How do I see if the user has disconnected?

Mark Antony mark.antony.4 at
Sat May 15 19:06:56 CEST 2021

> What does that mean? Is your NAS behind a flaky internet connection?

Sort of. The NAS is OpenVPN (Software), mobile phones that connect to it create the user-sessions. Mobile phones tend to loose connection.

> If the user goes away, the NAS is supposed to sent an accounting packet which says "session is stopped". If the NAS doesn't do that, then throw it in the garbage, and buy one that works.

Not every NAS is a piece of hardware. (see above)

But what you have said above, gave me an idea to double check the timeout of OpenVPN. It is indeed a tad longer than the timeout of Acct-Interim-Interval on Freeradius.  In other words after Freeradius triggers an update via Acct-Interim-Interval, the NAS is still connected and hasn't declared the timeout yet. That discrepancy threw me off.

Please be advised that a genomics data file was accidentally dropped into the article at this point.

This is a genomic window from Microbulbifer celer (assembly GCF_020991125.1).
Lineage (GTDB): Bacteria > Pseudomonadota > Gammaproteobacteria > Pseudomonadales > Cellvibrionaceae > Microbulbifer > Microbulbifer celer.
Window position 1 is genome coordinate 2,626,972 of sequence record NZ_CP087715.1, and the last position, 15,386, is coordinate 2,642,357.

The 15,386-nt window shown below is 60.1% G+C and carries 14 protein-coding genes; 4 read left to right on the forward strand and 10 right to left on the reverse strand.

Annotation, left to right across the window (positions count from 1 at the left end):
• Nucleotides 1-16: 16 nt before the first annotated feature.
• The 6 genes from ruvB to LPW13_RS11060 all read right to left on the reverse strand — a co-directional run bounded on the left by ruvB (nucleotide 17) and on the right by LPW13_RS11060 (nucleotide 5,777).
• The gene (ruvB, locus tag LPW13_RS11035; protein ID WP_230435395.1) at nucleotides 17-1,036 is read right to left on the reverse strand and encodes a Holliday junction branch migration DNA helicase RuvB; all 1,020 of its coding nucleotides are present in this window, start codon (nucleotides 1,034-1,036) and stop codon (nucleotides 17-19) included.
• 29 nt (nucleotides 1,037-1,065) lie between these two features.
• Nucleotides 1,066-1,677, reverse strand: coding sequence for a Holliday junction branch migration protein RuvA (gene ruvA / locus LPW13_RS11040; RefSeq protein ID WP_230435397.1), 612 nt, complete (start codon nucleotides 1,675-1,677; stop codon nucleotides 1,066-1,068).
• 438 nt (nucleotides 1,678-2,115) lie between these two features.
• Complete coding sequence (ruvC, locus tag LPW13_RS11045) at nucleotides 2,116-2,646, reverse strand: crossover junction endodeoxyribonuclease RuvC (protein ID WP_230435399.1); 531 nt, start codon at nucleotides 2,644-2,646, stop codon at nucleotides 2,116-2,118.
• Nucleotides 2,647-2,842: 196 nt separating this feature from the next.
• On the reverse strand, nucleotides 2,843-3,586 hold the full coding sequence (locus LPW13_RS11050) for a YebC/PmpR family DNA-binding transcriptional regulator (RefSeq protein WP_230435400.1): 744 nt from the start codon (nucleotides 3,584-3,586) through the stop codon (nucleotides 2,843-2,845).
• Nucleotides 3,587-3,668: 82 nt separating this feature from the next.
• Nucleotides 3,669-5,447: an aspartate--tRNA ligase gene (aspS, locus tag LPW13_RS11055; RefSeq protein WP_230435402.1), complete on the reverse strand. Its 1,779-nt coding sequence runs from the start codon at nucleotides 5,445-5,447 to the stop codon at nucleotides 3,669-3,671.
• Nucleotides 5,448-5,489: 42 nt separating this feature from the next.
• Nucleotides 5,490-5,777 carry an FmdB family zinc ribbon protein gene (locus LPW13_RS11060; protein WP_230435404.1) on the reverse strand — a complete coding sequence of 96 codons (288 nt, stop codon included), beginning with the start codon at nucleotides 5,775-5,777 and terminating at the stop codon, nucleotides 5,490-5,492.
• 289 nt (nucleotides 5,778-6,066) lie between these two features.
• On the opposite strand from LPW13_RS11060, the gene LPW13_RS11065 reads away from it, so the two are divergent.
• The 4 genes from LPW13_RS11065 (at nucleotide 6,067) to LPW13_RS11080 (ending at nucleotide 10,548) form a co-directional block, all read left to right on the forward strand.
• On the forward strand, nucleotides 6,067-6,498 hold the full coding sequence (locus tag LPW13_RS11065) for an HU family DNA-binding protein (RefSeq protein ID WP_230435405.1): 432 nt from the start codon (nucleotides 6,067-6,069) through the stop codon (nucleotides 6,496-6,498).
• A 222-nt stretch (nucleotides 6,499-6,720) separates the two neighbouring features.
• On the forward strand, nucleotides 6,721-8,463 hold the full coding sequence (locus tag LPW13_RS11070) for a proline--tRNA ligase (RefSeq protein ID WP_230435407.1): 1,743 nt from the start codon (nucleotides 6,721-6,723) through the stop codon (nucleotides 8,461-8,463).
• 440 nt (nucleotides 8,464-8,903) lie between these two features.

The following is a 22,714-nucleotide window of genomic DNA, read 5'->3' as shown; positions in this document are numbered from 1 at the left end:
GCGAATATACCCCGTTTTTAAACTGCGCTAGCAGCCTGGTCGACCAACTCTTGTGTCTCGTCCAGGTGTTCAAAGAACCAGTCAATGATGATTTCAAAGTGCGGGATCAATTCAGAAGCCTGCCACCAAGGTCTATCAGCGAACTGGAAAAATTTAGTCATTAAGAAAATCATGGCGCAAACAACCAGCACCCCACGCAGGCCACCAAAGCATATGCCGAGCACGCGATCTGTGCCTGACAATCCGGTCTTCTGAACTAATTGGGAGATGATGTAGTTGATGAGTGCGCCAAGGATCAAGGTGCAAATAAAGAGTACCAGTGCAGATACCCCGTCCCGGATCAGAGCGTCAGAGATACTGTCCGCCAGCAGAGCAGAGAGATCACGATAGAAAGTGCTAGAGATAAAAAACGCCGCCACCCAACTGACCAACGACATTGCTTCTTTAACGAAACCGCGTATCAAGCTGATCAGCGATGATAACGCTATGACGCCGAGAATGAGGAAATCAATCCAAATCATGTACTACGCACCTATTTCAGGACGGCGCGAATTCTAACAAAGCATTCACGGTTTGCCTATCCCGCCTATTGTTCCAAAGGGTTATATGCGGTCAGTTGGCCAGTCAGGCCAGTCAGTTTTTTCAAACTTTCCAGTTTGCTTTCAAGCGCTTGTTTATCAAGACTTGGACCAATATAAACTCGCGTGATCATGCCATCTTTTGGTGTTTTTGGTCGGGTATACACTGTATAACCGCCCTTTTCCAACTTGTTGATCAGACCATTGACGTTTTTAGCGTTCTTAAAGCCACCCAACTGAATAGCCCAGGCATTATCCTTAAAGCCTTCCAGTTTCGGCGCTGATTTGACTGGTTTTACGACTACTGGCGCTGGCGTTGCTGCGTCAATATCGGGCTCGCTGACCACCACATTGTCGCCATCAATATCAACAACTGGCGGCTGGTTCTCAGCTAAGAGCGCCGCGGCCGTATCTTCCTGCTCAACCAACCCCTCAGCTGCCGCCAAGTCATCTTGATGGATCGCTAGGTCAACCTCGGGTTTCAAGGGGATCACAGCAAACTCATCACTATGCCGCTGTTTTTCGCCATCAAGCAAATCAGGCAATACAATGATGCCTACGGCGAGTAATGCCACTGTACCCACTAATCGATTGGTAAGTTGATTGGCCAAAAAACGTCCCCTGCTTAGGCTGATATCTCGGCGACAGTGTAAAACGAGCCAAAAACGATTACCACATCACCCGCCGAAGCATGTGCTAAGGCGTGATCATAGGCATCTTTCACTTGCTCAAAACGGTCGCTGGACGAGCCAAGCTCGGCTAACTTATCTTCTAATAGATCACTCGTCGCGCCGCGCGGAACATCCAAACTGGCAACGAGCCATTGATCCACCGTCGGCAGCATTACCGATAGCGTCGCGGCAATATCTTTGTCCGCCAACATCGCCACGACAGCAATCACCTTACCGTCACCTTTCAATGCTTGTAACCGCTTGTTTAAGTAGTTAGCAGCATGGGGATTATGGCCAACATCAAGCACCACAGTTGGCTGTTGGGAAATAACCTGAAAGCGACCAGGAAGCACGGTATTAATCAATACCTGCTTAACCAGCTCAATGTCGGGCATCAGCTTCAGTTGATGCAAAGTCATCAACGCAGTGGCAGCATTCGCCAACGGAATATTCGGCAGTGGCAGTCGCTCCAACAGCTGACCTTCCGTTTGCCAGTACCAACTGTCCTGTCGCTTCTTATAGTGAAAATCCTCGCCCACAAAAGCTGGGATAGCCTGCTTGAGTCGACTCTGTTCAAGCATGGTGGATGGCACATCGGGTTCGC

Now I can see that it throws a Stop after OpenVPN decided that the session is timed out. That's perfect.

(10)     EXPAND %{Acct-Status-Type}
(10)        --> Stop

I think I have covered all cases now. A session can either be stopped by the user or can time out, and both lead to stop. Hence I can now implement the SQL Update statement under Stop and I have achieved my task.

accounting {
    if (&Acct-Status-Type == "Stop") {
        "%{sql:UPDATE ... WHERE device_id = '%{User-Name}'}"

Out of curiosity when you say see 'cron', do you mean a plain crontab in Linux or a specific functionality of Freeradius?
I couldn't find it in documentation:

Thanks everyone for your help today,

> > I have expended the variable and it says.
> > (4) EXPAND %{Acct-Status-Type}
> > (4) --> Interim-Update
> Which means that the session is still active.
> > I was just wondering if Freeradius was able to trigger a timeout event after certain time has passed. In other words do you know of any way to capture timeouts in a different way?
> See 'cron'.
> Alan DeKok.

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